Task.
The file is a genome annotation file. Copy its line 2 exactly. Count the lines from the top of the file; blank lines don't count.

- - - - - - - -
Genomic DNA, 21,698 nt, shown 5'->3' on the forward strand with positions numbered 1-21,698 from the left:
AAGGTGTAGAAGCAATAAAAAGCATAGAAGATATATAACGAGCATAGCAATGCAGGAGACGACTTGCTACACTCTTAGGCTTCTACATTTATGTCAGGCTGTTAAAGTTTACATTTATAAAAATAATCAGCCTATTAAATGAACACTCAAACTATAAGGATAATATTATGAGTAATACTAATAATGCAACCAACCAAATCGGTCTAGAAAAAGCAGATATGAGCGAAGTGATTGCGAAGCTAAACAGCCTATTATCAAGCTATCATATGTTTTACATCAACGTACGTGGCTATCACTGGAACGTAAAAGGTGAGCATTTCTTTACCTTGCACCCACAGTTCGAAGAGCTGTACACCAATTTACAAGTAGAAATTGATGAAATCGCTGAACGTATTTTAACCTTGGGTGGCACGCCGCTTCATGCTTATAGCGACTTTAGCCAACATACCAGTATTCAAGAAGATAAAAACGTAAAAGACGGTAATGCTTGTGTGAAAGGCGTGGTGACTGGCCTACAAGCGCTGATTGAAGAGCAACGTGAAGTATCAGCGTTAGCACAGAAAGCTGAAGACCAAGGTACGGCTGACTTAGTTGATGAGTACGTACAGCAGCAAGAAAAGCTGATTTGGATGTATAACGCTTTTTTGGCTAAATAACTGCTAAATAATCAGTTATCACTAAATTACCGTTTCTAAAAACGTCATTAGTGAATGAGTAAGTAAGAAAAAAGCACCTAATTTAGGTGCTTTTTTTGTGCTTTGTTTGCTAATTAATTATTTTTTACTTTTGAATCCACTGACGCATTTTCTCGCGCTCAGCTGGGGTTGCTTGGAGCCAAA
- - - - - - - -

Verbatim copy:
AAGGTGTAGAAGCAATAAAAAGCATAGAAGATATATAACGAGCATAGCAATGCAGGAGACGACTTGCTACACTCTTAGGCTTCTACATTTATGTCAGGCTGTTAAAGTTTACATTTATAAAAATAATCAGCCTATTAAATGAACACTCAAACTATAAGGATAATATTATGAGTAATACTAATAATGCAACCAACCAAATCGGTCTAGAAAAAGCAGATATGAGCGAAGTGATTGCGAAGCTAAACAGCCTATTATCAAGCTATCATATGTTTTACATCAACGTACGTGGCTATCACTGGAACGTAAAAGGTGAGCATTTCTTTACCTTGCACCCACAGTTCGAAGAGCTGTACACCAATTTACAAGTAGAAATTGATGAAATCGCTGAACGTATTTTAACCTTGGGTGGCACGCCGCTTCATGCTTATAGCGACTTTAGCCAACATACCAGTATTCAAGAAGATAAAAACGTAAAAGACGGTAATGCTTGTGTGAAAGGCGTGGTGACTGGCCTACAAGCGCTGATTGAAGAGCAACGTGAAGTATCAGCGTTAGCACAGAAAGCTGAAGACCAAGGTACGGCTGACTTAGTTGATGAGTACGTACAGCAGCAAGAAAAGCTGATTTGGATGTATAACGCTTTTTTGGCTAAATAACTGCTAAATAATCAGTTATCACTAAATTACCGTTTCTAAAAACGTCATTAGTGAATGAGTAAGTAAGAAAAAAGCACCTAATTTAGGTGCTTTTTTTGTGCTTTGTTTGCTAATTAATTATTTTTTACTTTTGAATCCACTGACGCATTTTCTCGCGCTCAGCTGGGGTTGCTTGGAGCCAAA